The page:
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My experience with live music and my disability - A Note From Sarah Green.

I was diagnosed with a chronic condition way back in 2008, up until then my favourite pastime was walking. Especially the hills and mountains of Scotland and the Lake District. So although I had been to a few gigs and a couple of festivals live music didn’t really feature in my life. Although music was always my first love.

But as fate would have it my condition affects my walking and causes terrible pain and stiffness. To top it off my hip decided to break for no good reason in 2013 and this left me housebound and miserable. That’s when I decided that I needed to aim for something, so I decided I wanted to see my new obsession Frank Turner play live and to attend the 2000 Trees festival. So that’s what I worked towards.

I set about trying to find out how, with my poor mobility and debilitating symptoms, I could ever manage it. I spoke to disabled friends and asked around in fan forums. They gave me some good advice but it was a steep learning curve.

Rule one was to contact the venue and buy tickets direct. Find out what they can offer and how they’re set up, look at their website. But it was all still very stressful and hit and miss. It’s not much fun having to tell people about your disabilities. However it eventually ended up making me more confident and able to tell people about my challenges.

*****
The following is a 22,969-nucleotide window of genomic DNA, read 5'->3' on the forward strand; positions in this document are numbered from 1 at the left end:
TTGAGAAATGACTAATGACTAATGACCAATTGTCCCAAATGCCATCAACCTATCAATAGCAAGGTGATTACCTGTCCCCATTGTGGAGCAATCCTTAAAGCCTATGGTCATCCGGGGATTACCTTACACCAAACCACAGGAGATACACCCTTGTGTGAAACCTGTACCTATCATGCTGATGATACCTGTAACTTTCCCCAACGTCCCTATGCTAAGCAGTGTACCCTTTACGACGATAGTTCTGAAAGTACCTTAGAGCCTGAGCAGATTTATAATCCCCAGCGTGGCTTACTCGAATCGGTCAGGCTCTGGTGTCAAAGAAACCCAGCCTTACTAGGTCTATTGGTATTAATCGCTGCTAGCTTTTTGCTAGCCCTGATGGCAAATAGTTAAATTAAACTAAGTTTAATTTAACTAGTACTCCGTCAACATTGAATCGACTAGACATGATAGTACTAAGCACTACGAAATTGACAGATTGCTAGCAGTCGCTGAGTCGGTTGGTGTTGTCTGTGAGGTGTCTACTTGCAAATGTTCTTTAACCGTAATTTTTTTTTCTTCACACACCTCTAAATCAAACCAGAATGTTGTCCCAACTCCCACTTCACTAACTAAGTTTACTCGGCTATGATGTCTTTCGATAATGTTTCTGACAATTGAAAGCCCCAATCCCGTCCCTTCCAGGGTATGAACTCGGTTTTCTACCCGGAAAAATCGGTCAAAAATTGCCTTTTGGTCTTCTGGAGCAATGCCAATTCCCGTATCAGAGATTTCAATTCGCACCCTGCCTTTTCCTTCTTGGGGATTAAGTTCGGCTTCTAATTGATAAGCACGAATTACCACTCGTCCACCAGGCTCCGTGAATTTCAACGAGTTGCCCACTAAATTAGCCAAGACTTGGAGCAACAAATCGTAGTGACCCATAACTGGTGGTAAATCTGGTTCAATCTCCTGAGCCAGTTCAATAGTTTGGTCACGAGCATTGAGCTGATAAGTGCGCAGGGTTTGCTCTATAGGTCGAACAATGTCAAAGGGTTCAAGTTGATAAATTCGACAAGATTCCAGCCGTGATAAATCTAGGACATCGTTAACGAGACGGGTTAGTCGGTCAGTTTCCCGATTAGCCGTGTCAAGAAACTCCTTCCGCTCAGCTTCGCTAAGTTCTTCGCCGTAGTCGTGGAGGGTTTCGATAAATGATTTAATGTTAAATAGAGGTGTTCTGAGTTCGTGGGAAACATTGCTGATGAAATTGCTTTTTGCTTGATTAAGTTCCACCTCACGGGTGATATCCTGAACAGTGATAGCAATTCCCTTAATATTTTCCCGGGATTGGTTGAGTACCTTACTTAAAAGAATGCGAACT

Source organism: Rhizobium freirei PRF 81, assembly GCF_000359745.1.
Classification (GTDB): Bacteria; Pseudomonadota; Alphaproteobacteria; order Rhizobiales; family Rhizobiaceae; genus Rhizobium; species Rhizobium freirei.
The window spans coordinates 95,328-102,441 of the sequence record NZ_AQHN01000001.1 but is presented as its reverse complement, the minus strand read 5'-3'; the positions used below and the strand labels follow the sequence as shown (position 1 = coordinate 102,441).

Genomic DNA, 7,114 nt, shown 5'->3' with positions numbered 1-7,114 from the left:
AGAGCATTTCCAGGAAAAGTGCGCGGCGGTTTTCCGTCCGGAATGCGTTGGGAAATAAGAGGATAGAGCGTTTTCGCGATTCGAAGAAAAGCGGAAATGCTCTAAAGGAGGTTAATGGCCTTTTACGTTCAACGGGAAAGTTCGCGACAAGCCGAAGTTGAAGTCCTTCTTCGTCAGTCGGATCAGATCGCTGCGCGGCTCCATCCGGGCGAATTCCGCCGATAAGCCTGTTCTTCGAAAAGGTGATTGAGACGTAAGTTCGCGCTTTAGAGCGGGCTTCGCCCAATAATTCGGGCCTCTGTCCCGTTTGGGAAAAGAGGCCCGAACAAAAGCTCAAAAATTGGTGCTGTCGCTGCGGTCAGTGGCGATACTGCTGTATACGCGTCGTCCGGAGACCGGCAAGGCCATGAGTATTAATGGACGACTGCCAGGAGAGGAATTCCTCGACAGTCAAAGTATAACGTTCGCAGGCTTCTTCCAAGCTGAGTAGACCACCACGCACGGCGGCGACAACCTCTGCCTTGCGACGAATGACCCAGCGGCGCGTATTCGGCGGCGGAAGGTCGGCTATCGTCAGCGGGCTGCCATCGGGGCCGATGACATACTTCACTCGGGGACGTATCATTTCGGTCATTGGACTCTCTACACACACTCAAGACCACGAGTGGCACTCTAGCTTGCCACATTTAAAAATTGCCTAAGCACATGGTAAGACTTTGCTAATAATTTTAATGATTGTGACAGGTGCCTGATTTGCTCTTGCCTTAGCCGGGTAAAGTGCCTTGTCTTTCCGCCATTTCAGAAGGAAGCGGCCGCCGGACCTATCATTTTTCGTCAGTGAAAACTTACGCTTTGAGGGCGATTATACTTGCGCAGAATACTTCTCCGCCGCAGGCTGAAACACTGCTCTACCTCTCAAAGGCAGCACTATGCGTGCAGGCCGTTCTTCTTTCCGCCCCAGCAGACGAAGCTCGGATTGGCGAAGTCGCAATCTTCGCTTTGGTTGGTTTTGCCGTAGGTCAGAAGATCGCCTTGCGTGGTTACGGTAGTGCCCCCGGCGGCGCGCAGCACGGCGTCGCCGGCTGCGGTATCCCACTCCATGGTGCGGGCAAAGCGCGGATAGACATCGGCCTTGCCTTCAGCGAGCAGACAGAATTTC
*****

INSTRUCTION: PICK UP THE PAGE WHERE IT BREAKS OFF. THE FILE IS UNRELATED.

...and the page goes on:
My first gig was a disaster. I won’t tell you the venue, but suffice to say they were dreadful. I contacted them to buy my ticket, explained that I was disabled and they assured me that if I rang nearer the time they’d sort me out a safe space. So I tried to ring them repeatedly but got no reply. Finally on the day of the gig I got through to them, only to be told they couldn’t help, there was no way I could have a seat or safe space and that I couldn’t come! I was inconsolable.

As luck would have it I had previously corresponded with the artist and he had told me that he was very supportive of disabled people’s right to accessible gigs. He said that if I ever had an issue please email him and he would try to help. Out of desperation I sent him an email, not ever expecting a reply. Ten minutes later my inbox pinged with a response in which his team and the venue had been asked to resolve my predicament immediately.

That night I was sent to the front of the queue, admitted a few minutes early and escorted up in the lift to the balcony where they had cordoned off a seated area. I was by no means the only disabled person there and to this day I have no idea why I had been told I couldn’t attend. This experience gave me an insight into both good and bad procedures, and despite feeling humiliated to begin with I am glad I persevered and I still feel immense gratitude towards the artist for being as good as their word.

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